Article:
After interning at an 80-employee office of Weber Shandwick and now working as an account coordinator at small agency Nyhus Communications, people have asked me what the differences are between careers in small and large agency work. I spoke in April on this topic during the “Day in the Life of a PR Professional” of Puget Sound PRSA‘s Jumpstart event.
Below are some of the differences between large and small agencies I learned from these two experiences:
It’s easier to get to know coworkers you don’t collaborate with on a regular basis at a smaller agency. At smaller agencies, the company’s founder is often more accessible, providing direct access to the inspiration and thought process behind his or her leadership vision. At large agencies, corporate advantages include brand recognition on your résumé and the option to pull expertise, ideas and training from a worldwide network of offices.
Client budgets are the reason I worked on two client accounts at Weber Shandwick, while at Nyhus I work on three to four. Client budgets often correspond to the client’s internal public relations resources and expertise, and larger clients that utilize larger teams at larger agencies often correspondingly have larger budgets. For an entry-level employee, client budgets may affect how much media monitoring and reporting you do compared to developing public relations tactics and strategies.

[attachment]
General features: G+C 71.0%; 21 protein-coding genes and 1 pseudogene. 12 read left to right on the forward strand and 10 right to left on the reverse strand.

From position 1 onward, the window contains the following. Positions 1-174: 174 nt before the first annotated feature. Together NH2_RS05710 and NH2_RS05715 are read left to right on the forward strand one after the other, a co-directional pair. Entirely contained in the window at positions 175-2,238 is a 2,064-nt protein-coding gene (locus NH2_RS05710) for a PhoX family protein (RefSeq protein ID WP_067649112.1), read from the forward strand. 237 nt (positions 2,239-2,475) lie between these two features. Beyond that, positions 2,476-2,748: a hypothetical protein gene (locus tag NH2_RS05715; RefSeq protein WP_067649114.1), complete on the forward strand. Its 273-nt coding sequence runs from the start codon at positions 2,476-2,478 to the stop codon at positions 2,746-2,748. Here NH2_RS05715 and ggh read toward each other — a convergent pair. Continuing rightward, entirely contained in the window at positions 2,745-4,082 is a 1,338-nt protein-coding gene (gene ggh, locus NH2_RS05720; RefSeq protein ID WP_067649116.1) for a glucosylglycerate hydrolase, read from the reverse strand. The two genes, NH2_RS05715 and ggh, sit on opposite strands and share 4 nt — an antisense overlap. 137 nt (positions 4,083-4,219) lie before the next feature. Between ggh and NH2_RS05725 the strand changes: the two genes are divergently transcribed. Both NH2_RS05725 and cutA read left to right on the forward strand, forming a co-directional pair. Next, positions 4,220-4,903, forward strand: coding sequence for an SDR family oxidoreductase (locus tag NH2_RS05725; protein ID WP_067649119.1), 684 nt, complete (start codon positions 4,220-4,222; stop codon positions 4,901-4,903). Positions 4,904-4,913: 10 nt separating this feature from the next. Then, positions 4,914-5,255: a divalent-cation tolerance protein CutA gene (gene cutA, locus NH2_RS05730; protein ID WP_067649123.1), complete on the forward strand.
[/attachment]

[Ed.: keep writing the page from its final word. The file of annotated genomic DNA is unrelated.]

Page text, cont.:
Weber Shandwick’s Seattle office work is typically specific by industry but continent-wide or international in scope. Whereas, Nyhus has a strong reputation for executing projects and campaigns on a national level, but also has significant experience with local market work.
How have your experiences compared at large and small agencies? What do you consider the pros and cons of each?
Beth Evans is currently an account coordinator on Nyhus Communications’ technology and global health team. She is an active member of PRSA, regularly attends Seattle public relations and social media events and blogs about public relations, art and China.